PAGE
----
The former head of the Jewish hate-crime watchdog Anti-Defamation League said concerns over rising anti-Semitism in the US are being blown out of proportion by political operatives and that US President Donald Trump should not be pressured over the issue.
Abraham Foxman, who stepped down as ADL director in 2015 after nearly 30 years at the helm, told the Forward newspaper that the wave of bomb threats at Jewish institutions and vandalism at cemeteries are a far cry from deadly anti-Semitic incidents that have wracked the community in the past.
“I am not shocked that this is happening,” Foxman told the paper. “What we’re seeing now is serious, but it is not a crisis.”
He accused politicians of “hijacking” concerns over anti-Semitism to use as a cudgel against Trump.
“The whole issue has become a political football and that doesn’t serve us,” he told the Jewish newspaper.
Jonathan Greenblatt, who took over the ADL from Foxman, has been at the forefront of condemning the bomb scares and cemetery attacks, calling for increased law enforcement and criticizing the Trump administration for failing to tackle the issue.
“The level of threats and incidents is astounding, and must not stand. We will do everything in our power to combat this wave of anti-Semitism,” Greenblatt said earlier this week, after the ADL’s San Francisco office was threatened along with some 20 other Jewish centers in a single day.
The ADL has also called on the Trump administration to adopt a plan to combat anti-Semitism and has demanded that Trump himself speak out firmly against anti-Semitism, as he finally did during an address to Congress Tuesday after a long silence.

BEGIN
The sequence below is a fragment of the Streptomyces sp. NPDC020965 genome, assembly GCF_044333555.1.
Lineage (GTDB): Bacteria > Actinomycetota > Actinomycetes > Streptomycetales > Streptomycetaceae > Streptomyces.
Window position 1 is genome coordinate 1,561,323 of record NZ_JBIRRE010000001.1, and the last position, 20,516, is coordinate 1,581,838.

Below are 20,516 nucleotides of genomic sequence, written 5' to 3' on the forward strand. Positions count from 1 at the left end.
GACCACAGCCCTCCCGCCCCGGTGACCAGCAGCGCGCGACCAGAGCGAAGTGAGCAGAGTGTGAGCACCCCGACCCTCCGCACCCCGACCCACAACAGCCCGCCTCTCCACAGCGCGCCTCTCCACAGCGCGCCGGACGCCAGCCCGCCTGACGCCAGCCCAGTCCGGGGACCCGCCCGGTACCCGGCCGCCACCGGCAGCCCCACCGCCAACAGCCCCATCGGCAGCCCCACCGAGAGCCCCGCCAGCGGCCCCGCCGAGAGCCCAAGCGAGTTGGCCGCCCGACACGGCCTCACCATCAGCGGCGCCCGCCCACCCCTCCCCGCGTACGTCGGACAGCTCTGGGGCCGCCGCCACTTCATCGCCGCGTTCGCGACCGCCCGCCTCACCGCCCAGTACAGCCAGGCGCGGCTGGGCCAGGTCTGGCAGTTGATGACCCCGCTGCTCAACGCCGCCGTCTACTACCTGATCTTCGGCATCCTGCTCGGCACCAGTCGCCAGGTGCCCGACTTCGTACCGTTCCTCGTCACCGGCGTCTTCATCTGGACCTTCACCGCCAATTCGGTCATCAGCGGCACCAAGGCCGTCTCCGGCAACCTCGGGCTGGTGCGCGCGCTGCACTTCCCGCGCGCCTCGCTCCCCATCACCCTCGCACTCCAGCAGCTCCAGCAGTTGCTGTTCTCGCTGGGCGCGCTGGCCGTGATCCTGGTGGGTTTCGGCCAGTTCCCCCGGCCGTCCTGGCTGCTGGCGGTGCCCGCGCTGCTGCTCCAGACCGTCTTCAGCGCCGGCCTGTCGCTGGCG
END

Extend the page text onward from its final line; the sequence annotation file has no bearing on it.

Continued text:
But Foxman told the Forward that pressure on Trump to speak out was misguided, even though he himself had joined the calls last month.
“Does anyone think that had he condemned it earlier we wouldn’t have threats to 90 JCCs? I don’t think so. It would have made us feel better. But that’s all,” Foxman told the New York-based publication.
However, on February 17 Foxman, who currently heads the Center for the Study of anti-Semitism at the Museum of Jewish Heritage — A Living Memorial to the Holocaust in New York, criticized Trump for refusing to answer a Jewish reporter’s question on what the administration planned to do to tackle anti-Semitism.
“Jews in more than 40 communities in the USA are anxious and in fear as a result of anti-Semitic threats. All they want is for the President to acknowledge that he is aware of fears – he knows, cares, is sensitive to their anxieties, and will instruct law enforcement to deal with these crimes,” he said in a statement.
During his 28 years as the head of the ADL, Foxman became one of the most powerful Jewish figures in the US leading the fight against hatred of Jews. Critics accused him of creating a bully pulpit to determine what was and wasn’t anti-Semitic, sometimes along partisan lines, and of using the group to stump for pro-Israel causes.